§ 11.7 a.m.
§ The Solicitor-General (Sir Peter Rawlinson)
I beg to move, in page 1, line 11 to leave out "or was".
For the convenience of the House, Mr. Speaker, we could, perhaps, discuss with this Amendment the following two Amendments:
In page 1, line 11, at end insert:(2) The foregoing provisions of this section shall apply with the necessary modifications in relation to a conveyance by the personal representatives of the survivor of joint tenants as they apply in relation to a conveyance by such a survivor.
§ In Clause 2, page 1, line 15, after "vendor", insert "or by his personal representatives ".
§ The Solicitor-General
I remind the House about Clause 1 of the Bill, which was introduced by the hon. Member for Leicester, North-West (Sir B. Janner), whose name appears with mine on the Notice Paper in support of these Amendments. This useful Measure, of which Clause 1 claims the most important part, deals with a difficulty in conveyancing practice which has been experienced for some time. Section 36 of the Law of Property Act, 1925, provided that every legal estate vested in joint tenants is held upon trust for sale. Therefore, there ought to be two trustees to convey the property and to receive the purchase money.
Where there was only one survivor it was seen that a difficulty arose. This was attempted to be dealt with by the Law of Property (Amendment) Act, 1926. That provided that the Law of Property Act, 1925, should not affect the right of a survivor to deal with the legal estate as if it were not held on trust for sale. That was an attempt to deal with the difficulty, but it was not satisfactory because the purchaser could not know 795 whether the joint tenancy had in fact been severed in equity before the survivor became solely entitled.
The object of this Bill, which after Second Reading received the support of all hon. Members in the Committee, is to enable the survivor to sell without appointing a second trustee for the sale.
By Clause 1 the last survivor could deal with the estate if he were solely or beneficially interested, because by the Clause a conveyance by a survivor as a beneficial owner would be good enough to protect the purchaser against any trusts affecting the purchase money, for example, where the joint tenancy had been severed before and there was only one survivor.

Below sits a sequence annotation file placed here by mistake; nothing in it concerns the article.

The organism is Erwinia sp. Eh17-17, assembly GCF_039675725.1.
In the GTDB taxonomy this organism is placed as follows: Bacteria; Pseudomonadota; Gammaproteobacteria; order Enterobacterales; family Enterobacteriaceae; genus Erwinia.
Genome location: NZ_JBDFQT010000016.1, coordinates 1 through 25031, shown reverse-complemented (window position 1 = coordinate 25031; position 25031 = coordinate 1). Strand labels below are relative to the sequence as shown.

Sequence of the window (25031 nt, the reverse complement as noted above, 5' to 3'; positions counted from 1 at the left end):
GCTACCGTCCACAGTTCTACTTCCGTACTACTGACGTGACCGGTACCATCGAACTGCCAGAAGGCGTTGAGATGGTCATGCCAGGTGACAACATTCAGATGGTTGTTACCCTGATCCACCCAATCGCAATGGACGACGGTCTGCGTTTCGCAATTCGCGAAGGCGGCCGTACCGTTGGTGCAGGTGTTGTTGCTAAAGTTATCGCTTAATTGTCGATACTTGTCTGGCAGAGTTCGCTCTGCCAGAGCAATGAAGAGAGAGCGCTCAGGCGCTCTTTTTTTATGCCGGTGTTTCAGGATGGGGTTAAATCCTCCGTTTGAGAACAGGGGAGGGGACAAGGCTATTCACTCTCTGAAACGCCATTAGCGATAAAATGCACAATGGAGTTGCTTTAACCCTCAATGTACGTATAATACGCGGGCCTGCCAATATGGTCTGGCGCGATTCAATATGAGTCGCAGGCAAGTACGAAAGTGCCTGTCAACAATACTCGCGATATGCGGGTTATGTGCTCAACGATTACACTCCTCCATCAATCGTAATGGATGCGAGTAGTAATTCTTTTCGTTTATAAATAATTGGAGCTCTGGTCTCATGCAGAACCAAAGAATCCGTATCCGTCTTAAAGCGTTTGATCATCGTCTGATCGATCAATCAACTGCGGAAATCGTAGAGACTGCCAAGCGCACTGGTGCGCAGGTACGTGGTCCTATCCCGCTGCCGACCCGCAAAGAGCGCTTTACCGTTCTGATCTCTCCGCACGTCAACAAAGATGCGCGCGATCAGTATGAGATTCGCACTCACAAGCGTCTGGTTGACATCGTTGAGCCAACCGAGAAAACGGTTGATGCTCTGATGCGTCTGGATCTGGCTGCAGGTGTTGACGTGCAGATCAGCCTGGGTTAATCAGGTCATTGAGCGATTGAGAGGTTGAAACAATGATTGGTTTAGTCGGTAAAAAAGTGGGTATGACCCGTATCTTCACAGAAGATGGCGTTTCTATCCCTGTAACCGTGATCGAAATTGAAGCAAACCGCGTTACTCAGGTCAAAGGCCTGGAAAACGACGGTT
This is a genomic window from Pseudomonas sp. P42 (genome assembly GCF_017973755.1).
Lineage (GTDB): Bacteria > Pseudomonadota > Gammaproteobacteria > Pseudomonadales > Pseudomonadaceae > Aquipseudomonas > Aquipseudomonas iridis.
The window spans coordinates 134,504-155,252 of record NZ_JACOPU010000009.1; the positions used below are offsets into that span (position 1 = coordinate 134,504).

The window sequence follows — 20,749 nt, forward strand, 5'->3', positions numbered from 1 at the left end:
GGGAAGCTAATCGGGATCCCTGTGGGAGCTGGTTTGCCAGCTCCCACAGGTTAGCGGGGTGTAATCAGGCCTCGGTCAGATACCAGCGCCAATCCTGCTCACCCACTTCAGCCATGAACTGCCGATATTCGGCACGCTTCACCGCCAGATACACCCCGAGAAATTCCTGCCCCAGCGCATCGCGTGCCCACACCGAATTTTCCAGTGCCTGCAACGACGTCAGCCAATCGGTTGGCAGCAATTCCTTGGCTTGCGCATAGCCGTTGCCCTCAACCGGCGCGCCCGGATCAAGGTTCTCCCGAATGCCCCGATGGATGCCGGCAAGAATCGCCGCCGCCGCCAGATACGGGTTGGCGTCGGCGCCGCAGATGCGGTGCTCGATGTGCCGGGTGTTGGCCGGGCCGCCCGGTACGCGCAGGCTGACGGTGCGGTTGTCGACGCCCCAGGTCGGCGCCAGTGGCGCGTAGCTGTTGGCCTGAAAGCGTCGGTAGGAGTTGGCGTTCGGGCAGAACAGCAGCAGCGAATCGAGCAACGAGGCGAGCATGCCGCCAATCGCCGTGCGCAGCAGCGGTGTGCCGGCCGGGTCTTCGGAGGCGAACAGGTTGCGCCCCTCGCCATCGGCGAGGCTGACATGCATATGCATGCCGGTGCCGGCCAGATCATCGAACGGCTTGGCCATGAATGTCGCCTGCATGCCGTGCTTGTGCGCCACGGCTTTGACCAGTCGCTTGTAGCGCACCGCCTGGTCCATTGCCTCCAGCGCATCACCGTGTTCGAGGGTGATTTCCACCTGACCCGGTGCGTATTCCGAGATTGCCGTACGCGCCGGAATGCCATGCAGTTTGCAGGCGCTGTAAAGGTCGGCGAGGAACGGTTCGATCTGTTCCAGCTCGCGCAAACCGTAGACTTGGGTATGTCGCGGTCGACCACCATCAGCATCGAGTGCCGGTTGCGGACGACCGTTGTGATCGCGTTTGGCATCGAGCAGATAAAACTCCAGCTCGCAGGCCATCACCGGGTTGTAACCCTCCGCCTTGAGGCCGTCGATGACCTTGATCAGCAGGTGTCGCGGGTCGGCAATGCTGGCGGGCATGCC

These Amendments are essentially drafting Amendments and are designed to make it clear that the personal representative of the surviving joint tenant can make a good title in exactly the same way as the survivor himself could have done. The problem clearly also faces a personal representative of a survivor and he has powers which in such circumstances are joint and several. In these circumstances it was thought that there should be given much clearer effect to what is clearly the intention of the promoters of the Bill that the personal representative should be in the same position as the survivor.
The Bill as originally drafted with the words "or was" in line 11 was an attempt to deal with this situation. However, on reflection it has been thought that it is not very satisfactory to depend, for this result of putting the personal representative in the same position as the survivor, on the expression "or was". It seemed to be too vague and it seemed better to spell out exactly what was required.
The Amendments accordingly provide for the deletion of the words "or was" and for the insertion of the words of the second of the three Amendments. The third of the three Amendments is consequential, as it is clearly necessary after the word "vendor" in Clause 2 to insert the words "or by his personal representative", bringing Clause 2 into line with Clause 1 in this respect.
For those reasons, I put forward these Amendments to put beyond doubt the obvious intention of the promoters of the 796 Bill, which was to see that the position of personal representatives is made perfectly clear, namely that they are in the same position as joint survivors.
§ Sir Barnett Janner (Leicester, North-West)
I offer my very sincere thanks to the right hon. and learned Gentleman and his law officers for the helpful manner in which they have acted at every stage of the consideration of this intricate subject.
You would not find it difficult, Mr. Speaker, but the average person who has not studied the law would find it very difficult to understand this matter. Consequently, it is not easily explainable to the House, but hon. Members can rest assured that an anomaly in respect of joint tenancies which must be remedied is being put right by the Bill. The Law Society has played a prominent part in this problem, whose complexity shows how people are misled when they are invited to believe that the law of property is so simple that it requires a person of no knowledge or of only slight knowledge of it to deal with conveyancing matters.
The points with which we are specifically dealing in these Amendments were raised in Standing Committee by my hon. Friend the Member for Deptford (Mr. Silkin), who made it clear that the Bill would be improved if certain words were inserted in the text. We recognise that a host of actions can effectively sever a joint tenancy in equity Some of our friends within and outside the House who are critical ought to tell us what that means. Only lawyers understand the significance There are circumstances which should place an intending purchaser in the position of knowing that a severance had occurred and that he was being asked to take a conveyance on the basis that the surviving joint tenant was the beneficiary entitled. It is with a view to making that as clear as possible, where it is possible to make it clear, that these Amendments are introduced, and I commend them to the House.
§ Mr. Graham Page (Crosby)